The contagious coronavirus outbreak at the end of 2019, which the WHO named as COVID-19 (formerly 2019-nCoV), led to a medical emergency across the world.
Similar infections are caused by human alpha and beta coronaviruses such as 229E, NL63, OC43 and HKU1.
Various research labs and Centers are responsible for brining in medicine to contain contagious coronavirus outbreak and sources of Europe Spain based clinical trial media lists below activites :
Serum Institute of India (SII) is collaborating with Codagenix, a US-based biopharmaceutical company, to develop a cure for coronavirus using a vaccine strain similar to the original virus. The vaccine is currently in the pre-clinical testing phase, while human trials are expected to commence in the next six months. SII is expected to launch the vaccine in the market by early 2022.
Southwest Research Institute is using its virtual screening called Rhodium to identify potential drug candidates for treating coronavirus from more than two million drug compounds. The most promising compounds will be identified for further development.
Zydus Cadila announced the launch of an accelerated research programme to develop a vaccine for COVID-19 using two novel approaches. The first approach includes the development of a DNA vaccine against the viral membrane protein of the virus, while a live attenuated recombinant measles virus (rMV) vectored vaccine will be developed in the second approach. The rMV-based vaccine works by inducing specific neutralising antibodies, which will provide protection from the coronavirus infection.
NanoViricides, a clinical-stage company, is working on developing a treatment for nCoV-2019 using its nanoviricide® technology. The company’s technology is used to develop ligands that can bind to the virus in the same way as a cognate receptor and attack various points of the virus.
Vir Biotechnology, a clinical-stage immunology company, announced on 12 February that it has identified two monoclonal antibodies that can bind to the virus that causes COVID-19. The antibodies target the spike (S) protein of the virus by entering through the cellular receptor ACE2.
The company has formed a partnership with WuXi Biologics on 25 February to commercialise the antibodies identified to treat coronavirus. If approved, Wuxi will have the rights to market the therapies in China, while Vir will retain the marketing rights in other countries.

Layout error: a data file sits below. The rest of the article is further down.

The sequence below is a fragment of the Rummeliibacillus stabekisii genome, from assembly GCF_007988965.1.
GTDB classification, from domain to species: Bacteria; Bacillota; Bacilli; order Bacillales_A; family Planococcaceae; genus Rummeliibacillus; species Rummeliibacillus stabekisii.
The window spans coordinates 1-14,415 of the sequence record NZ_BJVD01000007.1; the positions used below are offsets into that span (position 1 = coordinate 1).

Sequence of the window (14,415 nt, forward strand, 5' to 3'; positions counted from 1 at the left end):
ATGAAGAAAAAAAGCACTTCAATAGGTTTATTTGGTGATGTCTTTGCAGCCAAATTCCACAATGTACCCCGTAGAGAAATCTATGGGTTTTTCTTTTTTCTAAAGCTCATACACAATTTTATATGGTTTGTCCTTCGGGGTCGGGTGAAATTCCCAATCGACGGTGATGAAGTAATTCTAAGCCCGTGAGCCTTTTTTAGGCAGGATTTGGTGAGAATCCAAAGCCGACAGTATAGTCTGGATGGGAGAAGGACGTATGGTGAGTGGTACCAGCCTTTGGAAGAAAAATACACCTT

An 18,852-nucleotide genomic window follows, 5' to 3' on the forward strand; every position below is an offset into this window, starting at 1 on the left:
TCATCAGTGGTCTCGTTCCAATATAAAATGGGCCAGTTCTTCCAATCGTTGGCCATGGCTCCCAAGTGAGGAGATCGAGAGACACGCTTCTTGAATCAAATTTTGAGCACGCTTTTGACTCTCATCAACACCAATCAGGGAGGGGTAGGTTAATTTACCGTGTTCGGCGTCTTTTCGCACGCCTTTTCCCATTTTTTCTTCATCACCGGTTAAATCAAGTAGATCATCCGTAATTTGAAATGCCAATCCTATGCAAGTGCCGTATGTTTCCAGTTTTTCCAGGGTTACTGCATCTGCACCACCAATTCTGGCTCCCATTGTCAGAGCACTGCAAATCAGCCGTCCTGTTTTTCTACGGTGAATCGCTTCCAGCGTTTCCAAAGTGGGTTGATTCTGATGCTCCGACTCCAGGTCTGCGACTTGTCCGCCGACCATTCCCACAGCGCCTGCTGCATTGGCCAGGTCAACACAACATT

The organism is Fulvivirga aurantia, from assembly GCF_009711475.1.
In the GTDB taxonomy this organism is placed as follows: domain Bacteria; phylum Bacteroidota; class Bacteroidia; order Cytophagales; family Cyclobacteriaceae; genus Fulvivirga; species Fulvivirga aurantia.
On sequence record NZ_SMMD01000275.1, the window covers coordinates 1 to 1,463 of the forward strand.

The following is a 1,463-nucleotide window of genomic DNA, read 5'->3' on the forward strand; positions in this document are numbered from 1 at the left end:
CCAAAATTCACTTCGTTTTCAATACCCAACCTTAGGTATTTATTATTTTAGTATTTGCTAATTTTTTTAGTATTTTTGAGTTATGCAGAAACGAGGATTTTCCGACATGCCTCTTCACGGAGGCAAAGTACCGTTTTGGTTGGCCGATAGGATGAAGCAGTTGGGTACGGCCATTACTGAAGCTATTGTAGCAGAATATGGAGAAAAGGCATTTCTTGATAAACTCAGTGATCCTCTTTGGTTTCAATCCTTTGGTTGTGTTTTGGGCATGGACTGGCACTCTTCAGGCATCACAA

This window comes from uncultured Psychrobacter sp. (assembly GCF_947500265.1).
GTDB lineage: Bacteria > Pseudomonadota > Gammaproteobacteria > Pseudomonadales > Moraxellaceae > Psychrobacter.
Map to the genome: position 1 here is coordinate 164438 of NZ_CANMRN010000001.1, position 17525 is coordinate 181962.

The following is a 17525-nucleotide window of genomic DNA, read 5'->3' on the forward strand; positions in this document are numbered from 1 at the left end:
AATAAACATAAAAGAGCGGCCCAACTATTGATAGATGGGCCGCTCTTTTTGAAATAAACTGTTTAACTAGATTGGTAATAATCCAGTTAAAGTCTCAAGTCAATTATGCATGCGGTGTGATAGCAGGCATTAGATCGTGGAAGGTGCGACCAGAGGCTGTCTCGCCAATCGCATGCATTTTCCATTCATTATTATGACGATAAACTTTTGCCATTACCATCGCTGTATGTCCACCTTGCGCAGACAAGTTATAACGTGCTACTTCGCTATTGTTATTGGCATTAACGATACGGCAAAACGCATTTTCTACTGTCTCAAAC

Vir has also partnered with Alnylam Pharmaceuticals to identify siRNA candidates targeting SARS-CoV-2. It has formed another partnership with Biogen for cell line and process development and manufacturing of the antibodies.
Abbvie’s HIV protease inhibitor, lopinavir is being studied along with ritonavir for the treatment of MERS and SARS coronaviruses. The repurposed drug is already approved for the treatment of HIV infection under the trade name Kaletra®.
The combination is listed in the WHO list of essential medicines. Lopinavir is believed to act on the intracellular processes of coronavirus replication and demonstrated reduced mortality in the non-human primates (NHP) model of the MERS.
Lopinavir/ritonavir in combination with ribavirin showed reduced fatality rate and milder disease course during an open clinical trial in patients in the 2003 SARS outbreak.
Cipla is also reportedly planning to repurpose its HIV drug LOPIMUNE, which is a combination of protease inhibitors Lopinavir and Ritonavir, for the treatment of coronavirus.
A licensed generic of Kaletra®, LOPIMUNE is currently available in packs of 60 tablets each, containing 200mg of Lopinavir and 50mg of Ritonavir.
Janssen Pharmaceutical Companies, a subsidiary of Johnson & Johnson, donated its PREZCOBIX® HIV medication (darunavir/cobicistat) for use in research activities aimed at finding a treatment for COVID-19.
Darunavir is a protease inhibitor marketed by Janssen. Anecdotal reports suggest darunavir as potentially having antiviral activity against COVID-19. It is, however, currently approved only for use with a boosting agent, and in combination with other antiretrovirals, for the treatment of HIV-1.
Janssen has no in vitro or clinical data to support the use of darunavir as a treatment for COVID-19. The drug is in the process of being evaluated in vitro for any potential activity against the coronavirus.
Further, Janssen has partnered with the Biomedical Advanced Research and Development Authority (BARDA) to expedite the development of a COVID-19 treatment.